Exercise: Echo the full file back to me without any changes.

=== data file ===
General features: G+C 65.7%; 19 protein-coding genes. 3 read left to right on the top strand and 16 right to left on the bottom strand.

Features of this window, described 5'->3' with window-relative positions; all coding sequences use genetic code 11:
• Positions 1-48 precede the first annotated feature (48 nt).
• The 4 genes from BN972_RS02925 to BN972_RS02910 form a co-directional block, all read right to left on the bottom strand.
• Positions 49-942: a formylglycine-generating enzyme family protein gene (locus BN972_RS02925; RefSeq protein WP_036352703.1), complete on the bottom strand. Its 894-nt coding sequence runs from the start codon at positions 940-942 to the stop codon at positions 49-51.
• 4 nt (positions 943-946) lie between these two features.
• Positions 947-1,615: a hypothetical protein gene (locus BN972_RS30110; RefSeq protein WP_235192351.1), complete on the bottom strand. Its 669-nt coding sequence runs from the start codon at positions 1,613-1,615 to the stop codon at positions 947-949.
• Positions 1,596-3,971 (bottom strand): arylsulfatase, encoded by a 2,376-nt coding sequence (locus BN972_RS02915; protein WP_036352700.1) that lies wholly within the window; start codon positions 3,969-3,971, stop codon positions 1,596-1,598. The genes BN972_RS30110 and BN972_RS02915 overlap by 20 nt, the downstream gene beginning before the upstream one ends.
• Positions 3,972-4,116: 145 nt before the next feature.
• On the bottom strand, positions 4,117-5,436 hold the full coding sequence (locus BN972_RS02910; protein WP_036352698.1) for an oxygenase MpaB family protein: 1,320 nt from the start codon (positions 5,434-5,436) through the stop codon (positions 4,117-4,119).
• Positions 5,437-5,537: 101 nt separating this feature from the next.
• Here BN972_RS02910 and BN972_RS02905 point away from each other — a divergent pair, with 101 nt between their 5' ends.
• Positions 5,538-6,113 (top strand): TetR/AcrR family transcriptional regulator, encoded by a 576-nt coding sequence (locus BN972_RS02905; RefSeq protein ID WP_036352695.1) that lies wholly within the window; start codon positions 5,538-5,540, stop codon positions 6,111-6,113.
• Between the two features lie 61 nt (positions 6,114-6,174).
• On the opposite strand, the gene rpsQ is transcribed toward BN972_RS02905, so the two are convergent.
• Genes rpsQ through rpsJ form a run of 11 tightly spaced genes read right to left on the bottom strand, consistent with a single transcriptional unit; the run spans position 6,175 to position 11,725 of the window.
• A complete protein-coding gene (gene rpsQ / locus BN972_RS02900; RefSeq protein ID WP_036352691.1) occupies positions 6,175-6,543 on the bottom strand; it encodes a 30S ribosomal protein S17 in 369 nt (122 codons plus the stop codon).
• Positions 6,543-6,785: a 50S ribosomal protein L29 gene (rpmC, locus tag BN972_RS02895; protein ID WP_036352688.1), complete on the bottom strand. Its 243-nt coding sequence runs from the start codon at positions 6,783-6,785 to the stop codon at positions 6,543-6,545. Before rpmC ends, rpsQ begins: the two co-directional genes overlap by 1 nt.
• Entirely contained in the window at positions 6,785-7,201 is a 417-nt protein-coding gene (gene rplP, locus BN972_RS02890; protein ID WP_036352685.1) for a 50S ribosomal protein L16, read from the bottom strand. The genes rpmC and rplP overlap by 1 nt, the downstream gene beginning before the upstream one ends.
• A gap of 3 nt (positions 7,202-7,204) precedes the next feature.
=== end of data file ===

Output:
General features: G+C 65.7%; 19 protein-coding genes. 3 read left to right on the top strand and 16 right to left on the bottom strand.

Features of this window, described 5'->3' with window-relative positions; all coding sequences use genetic code 11:
• Positions 1-48 precede the first annotated feature (48 nt).
• The 4 genes from BN972_RS02925 to BN972_RS02910 form a co-directional block, all read right to left on the bottom strand.
• Positions 49-942: a formylglycine-generating enzyme family protein gene (locus BN972_RS02925; RefSeq protein WP_036352703.1), complete on the bottom strand. Its 894-nt coding sequence runs from the start codon at positions 940-942 to the stop codon at positions 49-51.
• 4 nt (positions 943-946) lie between these two features.
• Positions 947-1,615: a hypothetical protein gene (locus BN972_RS30110; RefSeq protein WP_235192351.1), complete on the bottom strand. Its 669-nt coding sequence runs from the start codon at positions 1,613-1,615 to the stop codon at positions 947-949.
• Positions 1,596-3,971 (bottom strand): arylsulfatase, encoded by a 2,376-nt coding sequence (locus BN972_RS02915; protein WP_036352700.1) that lies wholly within the window; start codon positions 3,969-3,971, stop codon positions 1,596-1,598. The genes BN972_RS30110 and BN972_RS02915 overlap by 20 nt, the downstream gene beginning before the upstream one ends.
• Positions 3,972-4,116: 145 nt before the next feature.
• On the bottom strand, positions 4,117-5,436 hold the full coding sequence (locus BN972_RS02910; protein WP_036352698.1) for an oxygenase MpaB family protein: 1,320 nt from the start codon (positions 5,434-5,436) through the stop codon (positions 4,117-4,119).
• Positions 5,437-5,537: 101 nt separating this feature from the next.
• Here BN972_RS02910 and BN972_RS02905 point away from each other — a divergent pair, with 101 nt between their 5' ends.
• Positions 5,538-6,113 (top strand): TetR/AcrR family transcriptional regulator, encoded by a 576-nt coding sequence (locus BN972_RS02905; RefSeq protein ID WP_036352695.1) that lies wholly within the window; start codon positions 5,538-5,540, stop codon positions 6,111-6,113.
• Between the two features lie 61 nt (positions 6,114-6,174).
• On the opposite strand, the gene rpsQ is transcribed toward BN972_RS02905, so the two are convergent.
• Genes rpsQ through rpsJ form a run of 11 tightly spaced genes read right to left on the bottom strand, consistent with a single transcriptional unit; the run spans position 6,175 to position 11,725 of the window.
• A complete protein-coding gene (gene rpsQ / locus BN972_RS02900; RefSeq protein ID WP_036352691.1) occupies positions 6,175-6,543 on the bottom strand; it encodes a 30S ribosomal protein S17 in 369 nt (122 codons plus the stop codon).
• Positions 6,543-6,785: a 50S ribosomal protein L29 gene (rpmC, locus tag BN972_RS02895; protein ID WP_036352688.1), complete on the bottom strand. Its 243-nt coding sequence runs from the start codon at positions 6,783-6,785 to the stop codon at positions 6,543-6,545. Before rpmC ends, rpsQ begins: the two co-directional genes overlap by 1 nt.
• Entirely contained in the window at positions 6,785-7,201 is a 417-nt protein-coding gene (gene rplP, locus BN972_RS02890; protein ID WP_036352685.1) for a 50S ribosomal protein L16, read from the bottom strand. The genes rpmC and rplP overlap by 1 nt, the downstream gene beginning before the upstream one ends.
• A gap of 3 nt (positions 7,202-7,204) precedes the next feature.